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Police Conduct Massive Raid On Montreal Bikers

Police in Quebec and Ontario cracked down on outlaw bikers and street gang members Thursday in what one cop described as a major blow against drug traffickers and “career criminals.”

Forty-four men and three women had been scooped up by police by late afternoon from the roughly 67 arrest warrants that had been sworn out.

Significant quantities of cocaine, crack, ecstasy, marijuana and hashish were seized along with other drugs including speed, Viagra and steroids.

About 700 police officers took part in the raids, and a Montreal gym was one of the targets.

Montreal police Sgt. Ian Lafreniere told reporters one of those arrested was Jean Lavertue, who represented Canada in weightlifting at the 1996 Olympics.

Insp. Bernard Lamothe of the Montreal police organized crime division said Operation Axe was one of the biggest ever carried out by the city force, which was aided by officers from the RCMP, Quebec provincial police and several other cities, including Ottawa.

“This investigation led to the discovery of links between the heads of a major street gang and two other criminal organizations which are very active on our territory in drug trafficking,” said Lamothe.

“The objective was to put them out of business.”

Police said one of the organizations targeted was a puppet club of the Hells Angels outlaw biker gang, which led a bloody turf war over drugs in the 1990s.

Drug-trafficking was at the base of the organizations hit Thursday and generated “a couple of hundred thousand dollars a week” in profits, Lamothe said.

“These were career criminals mostly that we were aiming at and that we attacked,” he said.

“We’re talking about people who were in criminal activities for more than 10 to 15 years. We’re talking about heads of organizations that we arrested.”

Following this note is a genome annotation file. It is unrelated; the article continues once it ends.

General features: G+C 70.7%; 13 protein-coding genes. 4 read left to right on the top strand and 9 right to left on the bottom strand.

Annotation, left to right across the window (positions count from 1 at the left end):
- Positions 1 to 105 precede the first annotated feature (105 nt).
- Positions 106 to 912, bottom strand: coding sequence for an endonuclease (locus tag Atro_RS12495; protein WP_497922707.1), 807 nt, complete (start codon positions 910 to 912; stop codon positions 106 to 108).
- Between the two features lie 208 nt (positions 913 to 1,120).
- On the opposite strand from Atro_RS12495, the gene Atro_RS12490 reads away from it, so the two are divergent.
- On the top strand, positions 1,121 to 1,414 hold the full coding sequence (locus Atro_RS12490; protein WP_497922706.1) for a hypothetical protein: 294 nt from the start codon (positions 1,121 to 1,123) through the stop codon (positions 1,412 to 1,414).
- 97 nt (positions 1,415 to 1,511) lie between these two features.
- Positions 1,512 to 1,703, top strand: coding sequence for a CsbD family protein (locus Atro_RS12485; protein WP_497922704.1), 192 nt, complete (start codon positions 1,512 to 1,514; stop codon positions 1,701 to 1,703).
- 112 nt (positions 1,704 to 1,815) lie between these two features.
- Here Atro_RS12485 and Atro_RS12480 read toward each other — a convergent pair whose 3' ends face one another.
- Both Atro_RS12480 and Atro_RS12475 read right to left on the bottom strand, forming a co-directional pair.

The charges to be laid include gangsterism, drug-trafficking, weapons possession and conspiracy to commit murder.

The raids, which also netted $600,000 in cash as well as 25 guns and a number of bullet-proof vests, were aimed at sending a message.

“We’re really hopeful that this investigation will have a major impact on the image it’s going to send out to the emerging street gangs,” Lamothe said.

Two of the people arrested were already in jail, one in Laval, Que., and the other in Kingston, Ont.

Lamothe said he was told by prosecutors who tackle street gangs that the case will break new ground in Canada because it will be the first time a second set of gangsterism charges are laid against people already serving time for gangsterism.

He said that’s significant because gangsterism convictions bring sentences that are served consecutively to other sentences.

Cmdr. Denis Mainville, who is also part of the organized crime anti-gang unit, said that besides being one of the biggest undertaken by the force, the investigation was also one of the most complex.

“We involved about 100 police officers from different kinds of units, including the police in patrol cars and different squads,” he said of the probe which also involved electronic eavesdropping as well as other tactics.

“Different techniques were used, that’s for sure.”

Arraignments will take place early Friday morning. Reports have said some of the accused are close to Maurice (Mom) Boucher, a Hells Angels kingpin now serving a jail sentence.

Yves Lavigne, an author of three books on the Hells, suggests the police operation was aimed at halting the expansion of the biker gang in Quebec.

He noted that many bikers who were rounded up in Operation Springtime, another huge police sweep in 2001, have been released from prison during the past few years.

“So they’re back in operation on the streets, setting up drug networks,” Lavigne said.

“Police are really following up on the people who have gotten back into the criminal mainstream in the last three or four years and gotten into drug operations again.”

The biker expert also said the growing violence involving street gangs in cities like Montreal and Vancouver is directly related to the Hells.

“What’s happening at the street level is that kids are fighting to make money to expand their turf and to prove themselves to the Hells Angels,” he said.

“It’s frightening but until people stop using drugs, every city in this country faces this level of violence.”